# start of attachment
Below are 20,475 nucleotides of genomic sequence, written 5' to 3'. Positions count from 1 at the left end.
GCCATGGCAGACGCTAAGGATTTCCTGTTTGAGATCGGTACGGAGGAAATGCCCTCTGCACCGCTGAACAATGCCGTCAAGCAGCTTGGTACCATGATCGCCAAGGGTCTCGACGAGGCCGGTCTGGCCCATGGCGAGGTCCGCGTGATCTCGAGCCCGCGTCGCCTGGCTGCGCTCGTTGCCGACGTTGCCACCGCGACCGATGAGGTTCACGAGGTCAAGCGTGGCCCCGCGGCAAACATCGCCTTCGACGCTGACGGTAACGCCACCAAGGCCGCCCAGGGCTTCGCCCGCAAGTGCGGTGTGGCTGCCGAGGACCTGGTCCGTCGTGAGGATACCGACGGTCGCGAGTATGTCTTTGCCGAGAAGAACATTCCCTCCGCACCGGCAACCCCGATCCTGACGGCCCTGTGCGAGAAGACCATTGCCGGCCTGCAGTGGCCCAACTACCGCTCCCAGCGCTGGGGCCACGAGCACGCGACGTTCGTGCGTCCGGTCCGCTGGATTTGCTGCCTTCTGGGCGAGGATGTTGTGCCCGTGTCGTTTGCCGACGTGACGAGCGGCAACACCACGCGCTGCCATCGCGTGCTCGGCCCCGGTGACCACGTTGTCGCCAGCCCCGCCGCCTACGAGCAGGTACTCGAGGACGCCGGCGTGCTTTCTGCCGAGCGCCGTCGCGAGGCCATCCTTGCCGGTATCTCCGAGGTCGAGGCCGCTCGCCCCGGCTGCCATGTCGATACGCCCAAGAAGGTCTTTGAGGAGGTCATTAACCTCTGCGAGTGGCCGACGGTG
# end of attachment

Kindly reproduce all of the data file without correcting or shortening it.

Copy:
Below are 20,475 nucleotides of genomic sequence, written 5' to 3'. Positions count from 1 at the left end.
GCCATGGCAGACGCTAAGGATTTCCTGTTTGAGATCGGTACGGAGGAAATGCCCTCTGCACCGCTGAACAATGCCGTCAAGCAGCTTGGTACCATGATCGCCAAGGGTCTCGACGAGGCCGGTCTGGCCCATGGCGAGGTCCGCGTGATCTCGAGCCCGCGTCGCCTGGCTGCGCTCGTTGCCGACGTTGCCACCGCGACCGATGAGGTTCACGAGGTCAAGCGTGGCCCCGCGGCAAACATCGCCTTCGACGCTGACGGTAACGCCACCAAGGCCGCCCAGGGCTTCGCCCGCAAGTGCGGTGTGGCTGCCGAGGACCTGGTCCGTCGTGAGGATACCGACGGTCGCGAGTATGTCTTTGCCGAGAAGAACATTCCCTCCGCACCGGCAACCCCGATCCTGACGGCCCTGTGCGAGAAGACCATTGCCGGCCTGCAGTGGCCCAACTACCGCTCCCAGCGCTGGGGCCACGAGCACGCGACGTTCGTGCGTCCGGTCCGCTGGATTTGCTGCCTTCTGGGCGAGGATGTTGTGCCCGTGTCGTTTGCCGACGTGACGAGCGGCAACACCACGCGCTGCCATCGCGTGCTCGGCCCCGGTGACCACGTTGTCGCCAGCCCCGCCGCCTACGAGCAGGTACTCGAGGACGCCGGCGTGCTTTCTGCCGAGCGCCGTCGCGAGGCCATCCTTGCCGGTATCTCCGAGGTCGAGGCCGCTCGCCCCGGCTGCCATGTCGATACGCCCAAGAAGGTCTTTGAGGAGGTCATTAACCTCTGCGAGTGGCCGACGGTG